Hobbies for Happiness

by Elowen
Hobbies for Happiness

As most of my readers know, I sew. I love to make things! Especially whimsical, fun, or historical things! I also knit, crochet badly, needlefelt, sculpt, make hats, play my instrument, sing, write, occasionally draw or paint, etc. I love to create! I make things because it makes me happy! For me, that’s enough, but do you how many times I’ve been told ‘you could sell these’?

So. Many. Times. My goodness, when I’ve shown people the gowns I’ve made or any number of other finished objects, I frequently get asked if I sell pre-made items, do I have an Etsy shop, or do I sell at craft markets? I always say no, but I do take commissions occasionally.

What I’m getting at is the push I see from so many sides to ‘monetise’ our hobbies. I haven’t always been immune to this push, either. I’ve had an Etsy store (though I sold commissions for specific items, rather than pre-made items), I’ve thought about how I could turn my hobbies into my job, how I could earn my living from doing something I love to do. But that’s not always all it’s cracked up to be.

Something I see from others who have made this jump (I watch a lot of sewing and costuming people on YouTube) is that once it becomes their job, it becomes something they must do, and once they must, it’s clear that at least some of the joy of those activities is lost. For many of us, our hobbies are how we unwind, how we relax, for some it’s how we socialise, and for other’s it’s how we find solo time.

Finding Joy In Crafting

I see the same thing in children’s hobbies, too. How often have you heard people say something to the effect of ‘if they’re going to do ballet/gymnastics/tennis/swimming etc, you have to start them young’. Why? So they can be competition level? Why? So they can make a career out of it? Why can’t it just be something they do for fun, because it brings them joy, social interaction, exercise, the chance to improve their gross and fine motor skills?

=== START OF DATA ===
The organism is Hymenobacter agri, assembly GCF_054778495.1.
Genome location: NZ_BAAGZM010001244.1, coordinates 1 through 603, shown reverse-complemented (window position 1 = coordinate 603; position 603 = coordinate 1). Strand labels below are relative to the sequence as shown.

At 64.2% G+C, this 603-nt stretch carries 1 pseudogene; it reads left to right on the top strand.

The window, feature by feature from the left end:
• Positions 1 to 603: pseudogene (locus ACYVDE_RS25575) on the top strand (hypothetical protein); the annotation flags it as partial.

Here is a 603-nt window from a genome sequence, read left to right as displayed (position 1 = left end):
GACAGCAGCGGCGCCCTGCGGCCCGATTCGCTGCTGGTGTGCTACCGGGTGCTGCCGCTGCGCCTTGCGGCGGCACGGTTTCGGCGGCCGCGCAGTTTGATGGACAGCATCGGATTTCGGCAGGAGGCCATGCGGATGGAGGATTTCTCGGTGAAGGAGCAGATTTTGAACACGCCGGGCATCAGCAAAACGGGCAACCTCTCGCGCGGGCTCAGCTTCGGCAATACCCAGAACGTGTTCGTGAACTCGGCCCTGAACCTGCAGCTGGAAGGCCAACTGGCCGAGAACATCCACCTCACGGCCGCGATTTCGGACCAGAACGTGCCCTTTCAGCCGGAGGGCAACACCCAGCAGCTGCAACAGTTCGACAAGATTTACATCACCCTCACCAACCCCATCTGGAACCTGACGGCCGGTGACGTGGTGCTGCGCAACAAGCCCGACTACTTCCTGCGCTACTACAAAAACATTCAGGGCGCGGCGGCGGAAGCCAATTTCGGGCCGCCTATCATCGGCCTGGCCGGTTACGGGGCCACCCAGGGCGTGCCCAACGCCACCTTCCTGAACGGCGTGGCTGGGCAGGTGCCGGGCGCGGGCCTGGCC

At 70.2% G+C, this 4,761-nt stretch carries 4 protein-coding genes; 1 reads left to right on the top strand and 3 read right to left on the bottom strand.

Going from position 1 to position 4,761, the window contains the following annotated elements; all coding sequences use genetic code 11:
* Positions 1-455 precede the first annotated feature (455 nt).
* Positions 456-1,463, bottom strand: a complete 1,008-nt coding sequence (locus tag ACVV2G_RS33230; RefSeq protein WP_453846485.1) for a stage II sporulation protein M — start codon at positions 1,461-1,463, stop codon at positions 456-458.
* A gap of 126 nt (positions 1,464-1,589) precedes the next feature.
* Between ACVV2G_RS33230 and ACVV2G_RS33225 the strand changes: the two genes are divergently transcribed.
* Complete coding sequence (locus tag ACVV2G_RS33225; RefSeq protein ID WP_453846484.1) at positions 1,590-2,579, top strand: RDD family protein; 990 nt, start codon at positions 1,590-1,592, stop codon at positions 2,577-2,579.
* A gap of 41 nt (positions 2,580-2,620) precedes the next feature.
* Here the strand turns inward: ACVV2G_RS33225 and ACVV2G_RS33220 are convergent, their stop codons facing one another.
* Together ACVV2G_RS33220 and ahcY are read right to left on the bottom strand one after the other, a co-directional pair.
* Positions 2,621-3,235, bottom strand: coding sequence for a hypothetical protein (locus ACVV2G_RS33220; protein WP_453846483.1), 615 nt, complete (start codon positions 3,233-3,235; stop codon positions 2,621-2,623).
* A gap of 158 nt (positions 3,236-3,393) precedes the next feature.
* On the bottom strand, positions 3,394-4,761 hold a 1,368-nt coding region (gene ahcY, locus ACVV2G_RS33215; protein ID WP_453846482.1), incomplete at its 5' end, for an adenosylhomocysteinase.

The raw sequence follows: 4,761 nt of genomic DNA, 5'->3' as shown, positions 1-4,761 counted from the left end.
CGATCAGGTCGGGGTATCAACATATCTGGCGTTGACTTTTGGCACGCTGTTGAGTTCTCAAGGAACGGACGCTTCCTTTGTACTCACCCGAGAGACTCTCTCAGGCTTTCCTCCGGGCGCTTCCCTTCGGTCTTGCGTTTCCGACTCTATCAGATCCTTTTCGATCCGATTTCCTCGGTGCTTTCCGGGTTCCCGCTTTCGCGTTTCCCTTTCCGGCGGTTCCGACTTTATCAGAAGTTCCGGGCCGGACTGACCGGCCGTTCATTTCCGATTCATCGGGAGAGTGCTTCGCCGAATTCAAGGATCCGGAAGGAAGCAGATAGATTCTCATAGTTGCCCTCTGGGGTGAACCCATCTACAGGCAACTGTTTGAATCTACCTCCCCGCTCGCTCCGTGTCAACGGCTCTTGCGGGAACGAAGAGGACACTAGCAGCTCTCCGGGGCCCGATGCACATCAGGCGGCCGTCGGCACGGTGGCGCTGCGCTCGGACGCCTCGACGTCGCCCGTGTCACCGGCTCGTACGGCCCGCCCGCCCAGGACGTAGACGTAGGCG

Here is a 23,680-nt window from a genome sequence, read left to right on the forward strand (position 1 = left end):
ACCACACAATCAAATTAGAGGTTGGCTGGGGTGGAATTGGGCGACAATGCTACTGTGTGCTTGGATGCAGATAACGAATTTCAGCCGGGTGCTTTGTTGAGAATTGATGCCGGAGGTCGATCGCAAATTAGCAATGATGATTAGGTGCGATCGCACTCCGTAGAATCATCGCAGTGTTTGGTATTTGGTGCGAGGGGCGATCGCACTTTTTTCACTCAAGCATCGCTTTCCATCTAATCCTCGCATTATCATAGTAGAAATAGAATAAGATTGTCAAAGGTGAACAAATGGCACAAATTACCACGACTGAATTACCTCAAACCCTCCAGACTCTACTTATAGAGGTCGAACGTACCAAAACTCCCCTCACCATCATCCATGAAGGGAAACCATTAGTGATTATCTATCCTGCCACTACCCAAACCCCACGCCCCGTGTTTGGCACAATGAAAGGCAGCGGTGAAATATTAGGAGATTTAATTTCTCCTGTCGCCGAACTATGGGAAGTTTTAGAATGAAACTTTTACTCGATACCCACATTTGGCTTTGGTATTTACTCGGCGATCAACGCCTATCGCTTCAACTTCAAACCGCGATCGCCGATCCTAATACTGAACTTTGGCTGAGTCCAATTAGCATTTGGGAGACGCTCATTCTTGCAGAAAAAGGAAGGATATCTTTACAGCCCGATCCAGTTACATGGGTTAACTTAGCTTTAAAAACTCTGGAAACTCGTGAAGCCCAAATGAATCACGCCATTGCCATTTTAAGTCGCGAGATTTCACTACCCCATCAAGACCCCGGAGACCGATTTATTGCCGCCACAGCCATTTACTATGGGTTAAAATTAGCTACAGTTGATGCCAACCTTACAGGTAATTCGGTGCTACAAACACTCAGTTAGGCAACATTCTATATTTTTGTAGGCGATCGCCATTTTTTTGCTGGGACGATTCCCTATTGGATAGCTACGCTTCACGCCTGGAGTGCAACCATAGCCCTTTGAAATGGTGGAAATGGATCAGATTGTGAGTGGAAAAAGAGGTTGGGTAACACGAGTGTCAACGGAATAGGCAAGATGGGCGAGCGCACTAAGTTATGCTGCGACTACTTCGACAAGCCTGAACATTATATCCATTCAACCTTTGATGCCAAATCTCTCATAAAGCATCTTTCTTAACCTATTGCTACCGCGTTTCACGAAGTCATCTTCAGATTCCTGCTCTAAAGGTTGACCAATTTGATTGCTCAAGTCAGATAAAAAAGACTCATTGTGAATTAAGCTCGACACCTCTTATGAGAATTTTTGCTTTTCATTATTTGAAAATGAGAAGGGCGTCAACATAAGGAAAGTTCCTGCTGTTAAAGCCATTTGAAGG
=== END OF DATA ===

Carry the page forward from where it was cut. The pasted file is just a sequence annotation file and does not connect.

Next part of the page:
When I was a child, I desperately wanted to do gymnastics and ballet, and my mother always said no because according to her I ‘had the wrong body type’ for those activities. Firstly, I’m short and stocky so actually good for gymnastics, secondly even if I don’t have the body of a professional, who cares?! It’s not like I wanted to be a professional, I wanted to take up those hobbies because they looked like fun and I thought I would enjoy them!

I’m starting to see, and loving seeing, a push-back against this idea that anything we do we have to make money off, though. I saw a TikTok the other day of a woman who loved doing ballet, even though, in her words, she wasn’t very good at it. I think she was somewhat new to it, and she was doing it because it made her happy!

I think it’s so important to make time and space for our hobbies purely because they make us happy. It’s so rejuvenating, in my experience, to spend an hour a couple of times a week in silent creation, to disappear into my Zen realm of planning, making, and completing. Though the completing phase is… well honestly there’s a lot more of the other two phases, haha! So I hope you spend time on your hobbies this week, purely for the happiness they bring you!

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